Visible to the public Biblio

Filters: Author is Huber, M.  [Clear All Filters]
A B C D E F G H I J K L M N O P Q R S T U V W X Y Z 
X
Xu, M., Huber, M., Sun, Z., England, P., Peinado, M., Lee, S., Marochko, A., Mattoon, D., Spiger, R., Thom, S..  2019.  Dominance as a New Trusted Computing Primitive for the Internet of Things. 2019 IEEE Symposium on Security and Privacy (SP). :1415–1430.
The Internet of Things (IoT) is rapidly emerging as one of the dominant computing paradigms of this decade. Applications range from in-home entertainment to large-scale industrial deployments such as controlling assembly lines and monitoring traffic. While IoT devices are in many respects similar to traditional computers, user expectations and deployment scenarios as well as cost and hardware constraints are sufficiently different to create new security challenges as well as new opportunities. This is especially true for large-scale IoT deployments in which a central entity deploys and controls a large number of IoT devices with minimal human interaction. Like traditional computers, IoT devices are subject to attack and compromise. Large IoT deployments consisting of many nearly identical devices are especially attractive targets. At the same time, recovery from root compromise by conventional means becomes costly and slow, even more so if the devices are dispersed over a large geographical area. In the worst case, technicians have to travel to all devices and manually recover them. Data center solutions such as the Intelligent Platform Management Interface (IPMI) which rely on separate service processors and network connections are not only not supported by existing IoT hardware, but are unlikely to be in the foreseeable future due to the cost constraints of mainstream IoT devices. This paper presents CIDER, a system that can recover IoT devices within a short amount of time, even if attackers have taken root control of every device in a large deployment. The recovery requires minimal manual intervention. After the administrator has identified the compromise and produced an updated firmware image, he/she can instruct CIDER to force the devices to reset and to install the patched firmware on the devices. We demonstrate the universality and practicality of CIDER by implementing it on three popular IoT platforms (HummingBoard Edge, Raspberry Pi Compute Module 3 and Nucleo-L476RG) spanning the range from high to low end. Our evaluation shows that the performance overhead of CIDER is generally negligible.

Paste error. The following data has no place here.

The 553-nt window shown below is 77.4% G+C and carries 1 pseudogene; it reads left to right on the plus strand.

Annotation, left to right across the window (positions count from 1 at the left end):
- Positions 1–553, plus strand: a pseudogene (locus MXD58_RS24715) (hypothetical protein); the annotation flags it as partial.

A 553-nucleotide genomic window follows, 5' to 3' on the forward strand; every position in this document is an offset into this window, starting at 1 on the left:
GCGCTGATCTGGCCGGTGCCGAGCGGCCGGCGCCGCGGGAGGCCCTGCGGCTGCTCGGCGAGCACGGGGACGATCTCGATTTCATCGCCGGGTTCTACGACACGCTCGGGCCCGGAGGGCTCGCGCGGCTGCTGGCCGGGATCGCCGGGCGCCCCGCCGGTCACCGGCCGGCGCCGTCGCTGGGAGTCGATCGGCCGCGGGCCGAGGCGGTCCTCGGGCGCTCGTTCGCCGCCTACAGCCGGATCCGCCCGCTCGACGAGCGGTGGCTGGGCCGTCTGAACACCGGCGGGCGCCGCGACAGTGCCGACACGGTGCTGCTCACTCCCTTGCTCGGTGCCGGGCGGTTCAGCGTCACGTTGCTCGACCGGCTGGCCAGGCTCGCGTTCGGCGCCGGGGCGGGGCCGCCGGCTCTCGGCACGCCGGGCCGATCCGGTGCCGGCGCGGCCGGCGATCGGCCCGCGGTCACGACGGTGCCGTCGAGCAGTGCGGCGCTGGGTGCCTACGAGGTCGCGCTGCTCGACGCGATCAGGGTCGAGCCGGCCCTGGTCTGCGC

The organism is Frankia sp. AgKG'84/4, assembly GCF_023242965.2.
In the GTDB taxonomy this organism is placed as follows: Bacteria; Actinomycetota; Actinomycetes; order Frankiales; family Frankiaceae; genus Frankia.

M
Merzdovnik, G., Huber, M., Buhov, D., Nikiforakis, N., Neuner, S., Schmiedecker, M., Weippl, E..  2017.  Block Me If You Can: A Large-Scale Study of Tracker-Blocking Tools - IEEE Conference Publication.

In this paper, we quantify the effectiveness of third-party tracker blockers on a large scale. First, we analyze the architecture of various state-of-the-art blocking solutions and discuss the advantages and disadvantages of each method. Second, we perform a two-part measurement study on the effectiveness of popular tracker-blocking tools. Our analysis quantifies the protection offered against trackers present on more than 100,000 popular websites and 10,000 popular Android applications. We provide novel insights into the ongoing arms race between trackers and developers of blocking tools as well as which tools achieve the best results under what circumstances. Among others, we discover that rule-based browser extensions outperform learning-based ones, trackers with smaller footprints are more successful at avoiding being blocked, and CDNs pose a major threat towards the future of tracker-blocking tools. Overall, the contributions of this paper advance the field of web privacy by providing not only the largest study to date on the effectiveness of tracker-blocking tools, but also by highlighting the most pressing challenges and privacy issues of third-party tracking.
 

B
Brunner, M., Huber, M., Sauerwein, C., Breu, R..  2017.  Towards an Integrated Model for Safety and Security Requirements of Cyber-Physical Systems. 2017 IEEE International Conference on Software Quality, Reliability and Security Companion (QRS-C). :334–340.

Increasing interest in cyber-physical systems with integrated computational and physical capabilities that can interact with humans can be identified in research and practice. Since these systems can be classified as safety- and security-critical systems the need for safety and security assurance and certification will grow. Moreover, these systems are typically characterized by fragmentation, interconnectedness, heterogeneity, short release cycles, cross organizational nature and high interference between safety and security requirements. These properties combined with the assurance of compliance to multiple standards, carrying out certification and re-certification, and the lack of an approach to model, document and integrate safety and security requirements represent a major challenge. In order to address this gap we developed a domain agnostic approach to model security and safety requirements in an integrated view to support certification processes during design and run-time phases of cyber-physical systems.